By R.O. Niederstrasser, Research Associate at the Council on Hemispheric Affairs
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Moments after Attorney General Jeff Sessions’ announcement to end the immigration policy Deferred Action for Childhood Arrivals (DACA), hundreds of people gathered at the White House to protest against the decision. Led by several immigration and social advocacy organizations like CASA and Make the Road New York, they united their voices under the chant: “We are not one, we are not ten, we are millions, count us well.”
DACA, an Obama-era policy, allowed around 800,000 undocumented residents in the United States to extend their parole, work, get driver’s licenses, and pay state tuition fees to attend college. To qualify for this program, recipients had to meet certain criteria. For example, they had to be registered before the age of 16, have a clean background check, and have lived in the United States continuously since June 15th of 2007. With this decision, no new DACA recipient’s legal permits will be processed after the current expiration date. In addition, no advance parole to travel abroad will be available either.
Mary E. Kusler, Senior Director of the National Education Association’s Center for Advocacy, who attended the event, says the government is breaking apart families and deporting hardworking individuals who deserve to stay in the country.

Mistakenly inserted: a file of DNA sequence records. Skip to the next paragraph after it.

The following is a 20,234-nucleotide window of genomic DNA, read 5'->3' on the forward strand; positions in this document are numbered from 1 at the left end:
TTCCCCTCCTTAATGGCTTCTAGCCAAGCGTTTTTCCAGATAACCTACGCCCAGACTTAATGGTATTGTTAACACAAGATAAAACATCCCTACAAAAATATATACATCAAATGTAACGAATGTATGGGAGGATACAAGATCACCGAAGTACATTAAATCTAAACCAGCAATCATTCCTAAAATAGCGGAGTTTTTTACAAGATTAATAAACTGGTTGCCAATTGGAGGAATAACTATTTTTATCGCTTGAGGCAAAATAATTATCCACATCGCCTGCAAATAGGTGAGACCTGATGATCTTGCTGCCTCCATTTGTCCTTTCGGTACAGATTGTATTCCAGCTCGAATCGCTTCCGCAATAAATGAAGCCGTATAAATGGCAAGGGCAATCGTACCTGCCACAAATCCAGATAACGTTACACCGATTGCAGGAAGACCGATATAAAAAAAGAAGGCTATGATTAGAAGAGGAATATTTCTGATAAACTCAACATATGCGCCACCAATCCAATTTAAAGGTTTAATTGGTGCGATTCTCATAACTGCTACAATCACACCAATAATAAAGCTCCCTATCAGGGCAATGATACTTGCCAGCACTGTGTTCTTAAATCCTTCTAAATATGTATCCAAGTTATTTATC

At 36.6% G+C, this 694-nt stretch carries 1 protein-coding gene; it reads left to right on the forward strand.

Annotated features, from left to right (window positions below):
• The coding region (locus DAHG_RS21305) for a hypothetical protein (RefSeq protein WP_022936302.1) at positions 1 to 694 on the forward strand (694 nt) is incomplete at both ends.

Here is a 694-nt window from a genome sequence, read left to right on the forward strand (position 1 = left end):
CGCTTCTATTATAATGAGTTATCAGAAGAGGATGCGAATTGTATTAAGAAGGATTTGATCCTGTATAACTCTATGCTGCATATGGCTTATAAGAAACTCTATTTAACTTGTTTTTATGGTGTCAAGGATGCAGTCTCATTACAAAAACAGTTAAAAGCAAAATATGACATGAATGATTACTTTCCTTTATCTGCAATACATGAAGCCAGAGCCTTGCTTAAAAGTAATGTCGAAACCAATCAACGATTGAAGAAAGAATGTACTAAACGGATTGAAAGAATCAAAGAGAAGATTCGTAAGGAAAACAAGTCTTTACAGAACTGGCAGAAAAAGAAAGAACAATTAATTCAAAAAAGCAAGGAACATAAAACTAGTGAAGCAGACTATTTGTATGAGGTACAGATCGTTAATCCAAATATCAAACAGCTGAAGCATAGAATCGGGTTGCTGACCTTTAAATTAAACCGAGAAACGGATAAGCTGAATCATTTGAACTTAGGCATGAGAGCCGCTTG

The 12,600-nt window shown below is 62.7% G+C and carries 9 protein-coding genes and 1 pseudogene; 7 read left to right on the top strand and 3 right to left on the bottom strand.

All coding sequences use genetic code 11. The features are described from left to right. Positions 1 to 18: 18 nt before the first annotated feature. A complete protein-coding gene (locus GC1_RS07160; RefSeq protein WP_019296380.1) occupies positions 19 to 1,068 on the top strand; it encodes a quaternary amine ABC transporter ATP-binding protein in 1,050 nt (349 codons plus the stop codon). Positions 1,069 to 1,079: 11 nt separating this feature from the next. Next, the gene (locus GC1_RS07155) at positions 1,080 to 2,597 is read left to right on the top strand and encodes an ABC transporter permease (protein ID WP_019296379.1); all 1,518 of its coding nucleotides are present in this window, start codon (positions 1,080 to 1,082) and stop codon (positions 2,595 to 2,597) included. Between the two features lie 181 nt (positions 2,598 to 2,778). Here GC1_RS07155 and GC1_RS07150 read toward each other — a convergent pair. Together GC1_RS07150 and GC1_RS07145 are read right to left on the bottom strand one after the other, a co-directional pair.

“This is going to impact people, who have done everything right by going to school and getting jobs. They are contributing to our society like every American should. They have no other home but this one,” she says. “We need to stand up for the people, and make the President and Congress know they [immigrants] deserve more than this.”
Lead organizers and speakers at the protest pledged to fight against the decision and advised Dreamers not to be scared. “Look around you, you are not alone.”
For the Trump administration this is yet another controversial campaign promise they have fulfilled. During his presidential run, Trump referred to DACA as “illegal amnesty.” According to the Attorney General, the DACA program was unconstitutional and needed to be ended. This decision will have negative consequences for millions of people in the United States, most of them living in Texas, California, and Illinois.
By R. O. Niederstrasser, Research Associate at the Council on Hemispheric Affairs
Additional editorial support provided by Jack Pannell and Tomas Bayas, Research Associates at the Council on Hemispheric Affairs
Featured Image: Protest in the White House Taken From: COHA Research Associate